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Pharmaceuticals Turn to Machine Vision to Combat Counterfeit Drugs

POSTED 12/19/2014

 | By: Winn Hardin, Contributing Editor

alls. Liability concerns. Tampering.

They’ve all been cited as reasons to develop national track-and-trace regulations for the pharmaceutical industry. Today, with pharmaceutical companies operating in a global, highly segmented supply chain, manufacturers are adding counterfeit drugs to the list of compelling reasons to track each pharmaceutical package from manufacturer to end user, opening up even more opportunities for machine vision technology in this highly regulated market.

Image Courtesy of Cognex“Today, all of our pharmaceutical clients are interested in fighting counterfeits,” says Olivier Feraille, senior sales manager, strategic vertical markets Europe for Cognex International Inc. (Rueil-Malmaison, France.) “There are three main ways to do this. The first is product integrity, such as using perforated cartons to verify a drug is in its original packaging, which eliminates the possibility of counterfeiters reusing official packages. The next is product authentication, to authenticate the item with a combination of visible and invisible data. Finally, there’s product identification, to prevent counterfeit and fight reimbursement fraud. All European countries must have a unique serial number on each package by 2017.” (according to FMD regulations)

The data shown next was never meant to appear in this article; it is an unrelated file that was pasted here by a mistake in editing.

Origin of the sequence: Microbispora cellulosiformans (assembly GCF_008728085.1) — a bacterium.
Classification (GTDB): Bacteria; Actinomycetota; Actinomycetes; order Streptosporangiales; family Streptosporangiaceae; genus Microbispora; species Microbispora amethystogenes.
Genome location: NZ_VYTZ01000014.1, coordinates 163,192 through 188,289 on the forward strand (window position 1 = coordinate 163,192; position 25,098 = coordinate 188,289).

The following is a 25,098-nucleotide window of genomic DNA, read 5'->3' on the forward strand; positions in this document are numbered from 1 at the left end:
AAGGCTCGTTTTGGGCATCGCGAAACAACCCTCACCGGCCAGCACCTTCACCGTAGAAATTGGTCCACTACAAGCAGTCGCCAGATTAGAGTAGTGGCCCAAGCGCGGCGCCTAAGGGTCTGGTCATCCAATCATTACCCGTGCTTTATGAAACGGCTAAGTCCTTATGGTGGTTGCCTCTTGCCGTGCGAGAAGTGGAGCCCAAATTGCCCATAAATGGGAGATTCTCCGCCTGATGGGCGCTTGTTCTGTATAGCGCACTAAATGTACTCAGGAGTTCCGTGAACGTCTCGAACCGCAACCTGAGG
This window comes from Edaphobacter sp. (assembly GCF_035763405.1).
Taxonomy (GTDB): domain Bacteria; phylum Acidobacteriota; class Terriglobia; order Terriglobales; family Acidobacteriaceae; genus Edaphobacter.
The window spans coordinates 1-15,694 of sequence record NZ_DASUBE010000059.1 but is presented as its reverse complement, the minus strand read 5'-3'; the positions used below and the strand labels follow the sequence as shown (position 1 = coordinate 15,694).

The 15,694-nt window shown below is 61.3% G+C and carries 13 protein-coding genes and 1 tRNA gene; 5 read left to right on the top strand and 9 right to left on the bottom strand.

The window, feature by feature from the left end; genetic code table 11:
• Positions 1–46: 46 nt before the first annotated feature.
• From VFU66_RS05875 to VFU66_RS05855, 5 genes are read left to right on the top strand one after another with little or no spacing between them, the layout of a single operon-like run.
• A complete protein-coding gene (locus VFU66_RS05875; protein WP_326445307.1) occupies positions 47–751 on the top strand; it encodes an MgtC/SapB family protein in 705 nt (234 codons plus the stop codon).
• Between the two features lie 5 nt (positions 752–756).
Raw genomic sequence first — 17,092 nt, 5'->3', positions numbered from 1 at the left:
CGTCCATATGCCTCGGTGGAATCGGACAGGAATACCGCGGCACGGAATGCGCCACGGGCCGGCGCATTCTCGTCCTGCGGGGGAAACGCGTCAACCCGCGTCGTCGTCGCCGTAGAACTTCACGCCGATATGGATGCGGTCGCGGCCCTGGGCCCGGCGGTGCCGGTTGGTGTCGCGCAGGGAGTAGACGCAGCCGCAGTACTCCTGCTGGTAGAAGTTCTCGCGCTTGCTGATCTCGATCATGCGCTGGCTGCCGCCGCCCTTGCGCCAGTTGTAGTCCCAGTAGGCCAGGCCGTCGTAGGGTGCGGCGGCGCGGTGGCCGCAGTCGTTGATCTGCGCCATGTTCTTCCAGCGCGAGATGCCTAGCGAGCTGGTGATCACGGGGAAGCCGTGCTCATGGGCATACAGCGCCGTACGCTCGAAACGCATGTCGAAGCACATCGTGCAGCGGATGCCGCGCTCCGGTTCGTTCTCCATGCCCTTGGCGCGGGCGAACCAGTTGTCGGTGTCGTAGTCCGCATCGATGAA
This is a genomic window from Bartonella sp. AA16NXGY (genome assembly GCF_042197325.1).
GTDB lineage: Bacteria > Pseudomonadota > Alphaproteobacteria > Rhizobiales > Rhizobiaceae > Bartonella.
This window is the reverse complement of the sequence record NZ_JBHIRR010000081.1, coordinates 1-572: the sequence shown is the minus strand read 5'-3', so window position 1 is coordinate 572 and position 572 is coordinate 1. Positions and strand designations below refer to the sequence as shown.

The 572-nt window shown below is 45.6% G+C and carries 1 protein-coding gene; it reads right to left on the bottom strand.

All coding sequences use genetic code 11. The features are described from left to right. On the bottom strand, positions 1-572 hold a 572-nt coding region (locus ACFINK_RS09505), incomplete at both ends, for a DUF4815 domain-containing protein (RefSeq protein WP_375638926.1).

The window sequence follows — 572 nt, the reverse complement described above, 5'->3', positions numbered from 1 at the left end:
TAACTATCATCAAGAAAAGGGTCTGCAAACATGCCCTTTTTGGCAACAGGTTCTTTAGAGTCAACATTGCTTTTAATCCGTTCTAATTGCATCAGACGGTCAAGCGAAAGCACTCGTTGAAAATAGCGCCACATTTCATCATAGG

According to Feraille, 1D barcodes and 2D data matrix codes, along with optical character verification (OCV), are the standard methods for verification and identification, which means plenty of market opportunities for machine vision companies. “2017 may seem like a long way away, but if you’re a big pharmaceutical company and you haven’t already done one or two pilot test lines, you’re behind,” Feraille says.

The U.S. is farther behind the verification and identification process than Europe. In April 2014, several European trade associations representing the pharmaceutical and medical device industries signed a combined deal with a software supplier to provide a central database for verifying lot codes at the distributor and pharmacy level of the supply chain as part of the European Medicines Verification System (EMVS).

The EMVS was successfully tested in 2009-2010 during a pilot in Sweden connecting medical personnel that dispense drugs to a series of national data repositories, which serve as verification platforms and can be used by pharmacies and other registered parties to check a product’s authenticity. The National Blueprint System Template will be harmonized and interoperable among the various countries and will allow for the reconciliation of products traded between EU member states (known as parallel traded products) as well as for multi-country pack management through the European Hub. Additionally, it will offer countries that do not want to set up their own national system the opportunity to join an existing product verification infrastructure.

According to Feraille, several countries require product verification at any aggregation, repackaging, or distribution point, not just at the manufacturer and pharmacy, to improve the security of the pharmaceutical supply chain. “We’re seeing this in China and Turkey, among other countries,” Feraille says. “Any time you do repackaging, you may have one or two intermediaries. And if all their facilities are not completely secure, you have to check the product at every point.”